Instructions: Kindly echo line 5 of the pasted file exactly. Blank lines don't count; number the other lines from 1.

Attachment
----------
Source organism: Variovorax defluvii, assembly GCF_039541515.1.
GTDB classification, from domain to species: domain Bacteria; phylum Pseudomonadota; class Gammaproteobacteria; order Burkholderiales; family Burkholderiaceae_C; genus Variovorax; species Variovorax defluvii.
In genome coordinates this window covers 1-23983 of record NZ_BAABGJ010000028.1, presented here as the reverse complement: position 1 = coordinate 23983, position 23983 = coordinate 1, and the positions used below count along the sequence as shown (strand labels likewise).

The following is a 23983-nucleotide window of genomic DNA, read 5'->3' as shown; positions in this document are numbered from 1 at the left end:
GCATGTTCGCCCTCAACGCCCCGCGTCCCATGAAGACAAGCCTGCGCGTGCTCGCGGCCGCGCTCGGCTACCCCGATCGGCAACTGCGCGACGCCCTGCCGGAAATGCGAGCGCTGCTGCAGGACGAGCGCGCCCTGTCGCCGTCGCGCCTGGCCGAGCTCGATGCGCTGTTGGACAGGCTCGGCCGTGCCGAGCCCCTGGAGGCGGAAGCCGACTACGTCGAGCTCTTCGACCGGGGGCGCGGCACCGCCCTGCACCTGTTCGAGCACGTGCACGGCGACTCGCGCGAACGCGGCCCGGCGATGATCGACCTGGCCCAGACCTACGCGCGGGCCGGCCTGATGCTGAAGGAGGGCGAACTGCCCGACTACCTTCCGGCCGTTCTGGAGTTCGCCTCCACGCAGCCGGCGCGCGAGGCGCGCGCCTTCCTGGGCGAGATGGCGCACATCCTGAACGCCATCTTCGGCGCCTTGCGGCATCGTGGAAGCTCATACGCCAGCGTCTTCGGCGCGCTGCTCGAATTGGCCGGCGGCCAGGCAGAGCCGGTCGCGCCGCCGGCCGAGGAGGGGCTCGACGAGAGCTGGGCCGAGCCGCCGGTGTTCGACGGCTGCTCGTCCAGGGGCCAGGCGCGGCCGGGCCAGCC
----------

GCATGTTCGCCCTCAACGCCCCGCGTCCCATGAAGACAAGCCTGCGCGTGCTCGCGGCCGCGCTCGGCTACCCCGATCGGCAACTGCGCGACGCCCTGCCGGAAATGCGAGCGCTGCTGCAGGACGAGCGCGCCCTGTCGCCGTCGCGCCTGGCCGAGCTCGATGCGCTGTTGGACAGGCTCGGCCGTGCCGAGCCCCTGGAGGCGGAAGCCGACTACGTCGAGCTCTTCGACCGGGGGCGCGGCACCGCCCTGCACCTGTTCGAGCACGTGCACGGCGACTCGCGCGAACGCGGCCCGGCGATGATCGACCTGGCCCAGACCTACGCGCGGGCCGGCCTGATGCTGAAGGAGGGCGAACTGCCCGACTACCTTCCGGCCGTTCTGGAGTTCGCCTCCACGCAGCCGGCGCGCGAGGCGCGCGCCTTCCTGGGCGAGATGGCGCACATCCTGAACGCCATCTTCGGCGCCTTGCGGCATCGTGGAAGCTCATACGCCAGCGTCTTCGGCGCGCTGCTCGAATTGGCCGGCGGCCAGGCAGAGCCGGTCGCGCCGCCGGCCGAGGAGGGGCTCGACGAGAGCTGGGCCGAGCCGCCGGTGTTCGACGGCTGCTCGTCCAGGGGCCAGGCGCGGCCGGGCCAGCC